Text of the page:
Upworthy, the digitally native media outlet banking on socially-shareable stories, naturally relies on its social presence for traffic.
"I think in general we subscribe to what we sort of call 'The Little Mermaid' strategy... We want to be where the people are," explained co-founder and chief executive Eli Pariser speaking at FT Digital Media today.
And while the number of people who have liked Upworthy's Facebook page currently stands at 7.5 million, with the outlet is growing its presence on Twitter and YouTube, there's one perhaps unexpected platform Pariser highlighted in Upworthy's startegy: email.
"Email is viral media too," he said.
But he is aware, as with everyone working in the media industry today, that traffic from social networks is unpredictable and "the platform God giveth and the platform God taketh away".
Pariser said that platforms will eventually become very good at fulfilling roles traditionally falling under the remit of media outlets, such as surfacing facts, distributing content, and monetisation.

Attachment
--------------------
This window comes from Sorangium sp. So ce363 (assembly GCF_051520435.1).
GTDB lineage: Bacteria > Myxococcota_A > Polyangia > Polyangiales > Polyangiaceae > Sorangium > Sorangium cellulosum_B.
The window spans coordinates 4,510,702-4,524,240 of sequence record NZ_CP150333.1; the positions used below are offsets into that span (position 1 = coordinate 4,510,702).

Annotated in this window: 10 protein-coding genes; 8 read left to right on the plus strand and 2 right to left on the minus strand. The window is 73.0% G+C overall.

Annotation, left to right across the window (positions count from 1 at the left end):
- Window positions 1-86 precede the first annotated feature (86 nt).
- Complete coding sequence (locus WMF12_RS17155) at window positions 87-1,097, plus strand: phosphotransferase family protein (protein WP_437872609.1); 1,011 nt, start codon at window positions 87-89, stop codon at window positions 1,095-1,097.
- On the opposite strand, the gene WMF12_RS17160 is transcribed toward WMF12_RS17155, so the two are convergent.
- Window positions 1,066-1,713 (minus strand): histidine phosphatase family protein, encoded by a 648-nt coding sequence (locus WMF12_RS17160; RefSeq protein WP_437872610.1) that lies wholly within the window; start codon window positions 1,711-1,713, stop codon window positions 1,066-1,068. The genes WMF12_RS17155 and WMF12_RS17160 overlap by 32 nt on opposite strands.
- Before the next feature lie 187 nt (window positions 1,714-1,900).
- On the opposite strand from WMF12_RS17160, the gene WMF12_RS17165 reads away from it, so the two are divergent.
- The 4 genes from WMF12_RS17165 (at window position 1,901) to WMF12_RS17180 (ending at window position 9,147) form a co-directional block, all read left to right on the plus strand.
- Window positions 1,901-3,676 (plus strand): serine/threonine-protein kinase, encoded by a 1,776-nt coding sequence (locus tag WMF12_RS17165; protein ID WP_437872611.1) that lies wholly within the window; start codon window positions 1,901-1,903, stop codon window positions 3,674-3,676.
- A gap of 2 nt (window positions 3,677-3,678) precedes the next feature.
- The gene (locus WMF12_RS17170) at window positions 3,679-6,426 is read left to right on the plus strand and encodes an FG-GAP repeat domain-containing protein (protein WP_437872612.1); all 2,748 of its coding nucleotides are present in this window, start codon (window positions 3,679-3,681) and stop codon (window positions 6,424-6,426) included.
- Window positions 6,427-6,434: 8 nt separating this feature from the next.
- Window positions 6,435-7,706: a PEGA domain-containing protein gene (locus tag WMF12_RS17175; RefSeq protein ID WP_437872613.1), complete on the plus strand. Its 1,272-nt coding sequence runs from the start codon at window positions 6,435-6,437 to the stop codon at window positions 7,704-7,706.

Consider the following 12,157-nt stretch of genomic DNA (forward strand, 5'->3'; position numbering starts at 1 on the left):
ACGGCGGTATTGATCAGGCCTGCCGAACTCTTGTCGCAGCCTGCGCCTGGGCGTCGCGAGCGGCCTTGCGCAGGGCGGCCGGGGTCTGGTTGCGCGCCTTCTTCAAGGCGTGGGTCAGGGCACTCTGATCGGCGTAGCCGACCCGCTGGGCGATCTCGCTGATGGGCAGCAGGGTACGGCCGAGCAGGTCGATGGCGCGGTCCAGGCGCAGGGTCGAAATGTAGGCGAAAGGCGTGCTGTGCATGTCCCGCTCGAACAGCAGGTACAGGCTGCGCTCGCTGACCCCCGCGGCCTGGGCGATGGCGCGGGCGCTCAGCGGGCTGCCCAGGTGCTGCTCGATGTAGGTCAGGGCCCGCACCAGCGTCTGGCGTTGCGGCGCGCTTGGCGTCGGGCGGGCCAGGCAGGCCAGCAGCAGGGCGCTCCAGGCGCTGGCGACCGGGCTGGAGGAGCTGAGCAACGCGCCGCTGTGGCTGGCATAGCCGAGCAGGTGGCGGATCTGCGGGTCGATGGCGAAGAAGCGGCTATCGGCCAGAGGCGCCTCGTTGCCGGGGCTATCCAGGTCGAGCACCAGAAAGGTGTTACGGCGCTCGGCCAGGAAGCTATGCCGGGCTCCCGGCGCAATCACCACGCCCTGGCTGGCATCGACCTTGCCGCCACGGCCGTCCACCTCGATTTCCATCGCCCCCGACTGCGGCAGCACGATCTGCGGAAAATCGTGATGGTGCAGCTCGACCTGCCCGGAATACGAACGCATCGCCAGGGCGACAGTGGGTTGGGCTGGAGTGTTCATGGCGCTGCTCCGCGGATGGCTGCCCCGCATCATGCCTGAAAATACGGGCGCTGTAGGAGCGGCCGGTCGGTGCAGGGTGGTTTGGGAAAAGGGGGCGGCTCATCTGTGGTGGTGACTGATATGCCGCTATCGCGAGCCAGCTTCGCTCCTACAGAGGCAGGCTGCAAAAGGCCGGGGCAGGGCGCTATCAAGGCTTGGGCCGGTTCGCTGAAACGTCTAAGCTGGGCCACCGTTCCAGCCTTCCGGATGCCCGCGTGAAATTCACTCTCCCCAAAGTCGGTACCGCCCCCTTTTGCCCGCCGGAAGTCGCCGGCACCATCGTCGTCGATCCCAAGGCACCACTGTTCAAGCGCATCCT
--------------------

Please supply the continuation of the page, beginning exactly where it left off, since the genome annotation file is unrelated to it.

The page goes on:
So what's left is storytelling, and Upworthy aims to to tell compelling stories about social issues in a way that's emotional and fun but which also deals with important issues.
And stories which trend are extremes – entertaining or trivial at one end, important but sometimes dry at the other.
Upworthy aims to be somewhere in the middle, as millennials have a "deep thirst for media that helps people lead purposeful lives", said Pariser.
"We have the deepest respect and appreciation for investigative journalists," he said, but added that Upworthy's aim was to figure out ways to make an important news story or government policy decisions more engaging to a large number of people.
Upworthy recently hired Amy O'Leary, formerly of the New York Times and This American Life, as its new editorial director.
O'Leary wrote when she joined Upworthy in January that "the world needs as much attention as possible on the stories that matter most.
"Whether that’s climate change, income inequality, health or immigration, I’ve always found the greatest challenge in journalism has been figuring out how to make those kinds of stories which some people might glaze over as compelling as when the next Beyonce album drops," she continued.
Pariser said the view she brings to Upworthy is that storytelling is both an art and a skill – and that data can be used in sophisticated ways to make storytelling better.
"Let's not wait for people to come to us, let's go to where the people are", said Pariser.